There are some incredible options out there for those who enjoy getting their blood pumping FAST…bungy jumping, sky diving, abseiling…just to name a few. But an experience that is equally fascinating as it is jaw-dropping (and less terrifying!) is swimming with some of the largest marine creatures found in Australia.
I’ve been lucky enough to brush shoulders with manta rays and come eye-to-eye with reef sharks but to swim with a whale in my own backyard has always been a pipe dream until recently.
WA’s world heritage-listed Ningaloo Reef hosts a yearly migration of over 30,000 humpback whales – the largest known population in the world. In October last year the Department of Parks and Wildlife gave a small number of tour operators the green light to offer visitors the chance to swim with the majestic mammals (as if whale sharks and manta rays weren’t enough already!)
The tours have started this month and will run until the end of November in Coral Bay (11.5 hour drive from Perth) and Exmouth (13 hours by car or a 2 hour flight from Perth) and if you think it’s one of those tours where you’ll be fighting for a spot, think again. Only ten swimmers can swim with the whales each excursion and just five are allowed to swim with the whales at any one time. Yup, a seriously VIP experience! You’ll be dropped in ahead of the whale because unless you’re Ariel, there’s no way you’d keep up, and it’s up to your new found friend to come and say hello – luckily the gentle giants (size wise they range from 12 – 16 metres) are super inquisitive and rather enjoy eyeballing strangers.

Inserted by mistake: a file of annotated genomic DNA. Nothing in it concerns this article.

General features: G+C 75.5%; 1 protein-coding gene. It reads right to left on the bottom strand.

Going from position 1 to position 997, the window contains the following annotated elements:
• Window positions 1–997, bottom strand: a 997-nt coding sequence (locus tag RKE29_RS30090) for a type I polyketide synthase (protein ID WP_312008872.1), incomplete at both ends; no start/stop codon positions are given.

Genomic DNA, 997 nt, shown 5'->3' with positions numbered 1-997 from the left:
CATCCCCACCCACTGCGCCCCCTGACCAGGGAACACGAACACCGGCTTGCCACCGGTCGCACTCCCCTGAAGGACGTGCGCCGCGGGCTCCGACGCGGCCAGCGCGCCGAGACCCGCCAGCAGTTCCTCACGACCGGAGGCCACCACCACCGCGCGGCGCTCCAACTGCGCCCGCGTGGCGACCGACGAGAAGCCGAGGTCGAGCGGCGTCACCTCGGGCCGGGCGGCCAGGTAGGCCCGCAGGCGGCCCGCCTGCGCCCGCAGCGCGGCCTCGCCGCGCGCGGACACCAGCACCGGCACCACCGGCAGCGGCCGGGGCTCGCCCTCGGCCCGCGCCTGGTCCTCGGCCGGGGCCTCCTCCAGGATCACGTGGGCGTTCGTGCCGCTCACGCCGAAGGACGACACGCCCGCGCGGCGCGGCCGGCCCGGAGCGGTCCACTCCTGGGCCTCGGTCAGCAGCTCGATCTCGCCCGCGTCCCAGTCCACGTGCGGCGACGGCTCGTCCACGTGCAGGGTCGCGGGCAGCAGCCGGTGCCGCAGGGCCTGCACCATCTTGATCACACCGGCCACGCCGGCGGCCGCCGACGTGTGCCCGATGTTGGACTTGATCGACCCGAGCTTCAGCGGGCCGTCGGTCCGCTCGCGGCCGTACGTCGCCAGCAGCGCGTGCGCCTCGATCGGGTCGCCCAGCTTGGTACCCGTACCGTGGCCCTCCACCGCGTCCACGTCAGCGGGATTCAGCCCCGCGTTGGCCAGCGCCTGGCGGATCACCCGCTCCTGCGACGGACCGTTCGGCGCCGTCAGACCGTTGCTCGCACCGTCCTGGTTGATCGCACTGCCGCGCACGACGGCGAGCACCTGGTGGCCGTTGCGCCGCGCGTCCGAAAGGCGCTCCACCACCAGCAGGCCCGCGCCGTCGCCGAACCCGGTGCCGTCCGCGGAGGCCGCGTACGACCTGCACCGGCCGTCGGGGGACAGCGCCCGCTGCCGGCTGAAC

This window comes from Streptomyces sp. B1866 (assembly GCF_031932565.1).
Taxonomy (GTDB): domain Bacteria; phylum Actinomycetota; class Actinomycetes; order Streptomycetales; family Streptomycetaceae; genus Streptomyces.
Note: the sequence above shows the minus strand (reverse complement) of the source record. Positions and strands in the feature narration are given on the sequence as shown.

Of course, whales are wild animals and like an African safari expedition you’re never guaranteed a sighting although besides the humpback whales most of the tours also incorporate swimming alongside whale sharks and manta rays (not to mention turtles and other marine life) so you really get the crème de la crème Ningaloo experience.
If you’re keen to say hi to a humpback on Ningaloo the list of operators can be found on the Australia’s Coral Coast website here. And even if whales and marine life don’t float your boat, we better mention that the weather in Coral Bay and Exmouth is a balmy 25 degrees plus at the moment and seriously, we’ll jump at the chance to defrost after all this cold weather!
Top image: Ed Cardwell, visitningaloo.com.au. Bottom image: Jade Just
If Western Australia is too far to travel but you’re in need of a marine fix there’s some great alternative options around the country:
- Dive with Great Whites in Port Lincoln, South Australia here.
- Snorkel or dive with manta rays and a host of other marine animals at Lady Elliot Island, Queensland here.
- Swim with Humpback Whales on the Sunshine Coast, Queensland here.
Written by Jade Just – Contributing Travel Editor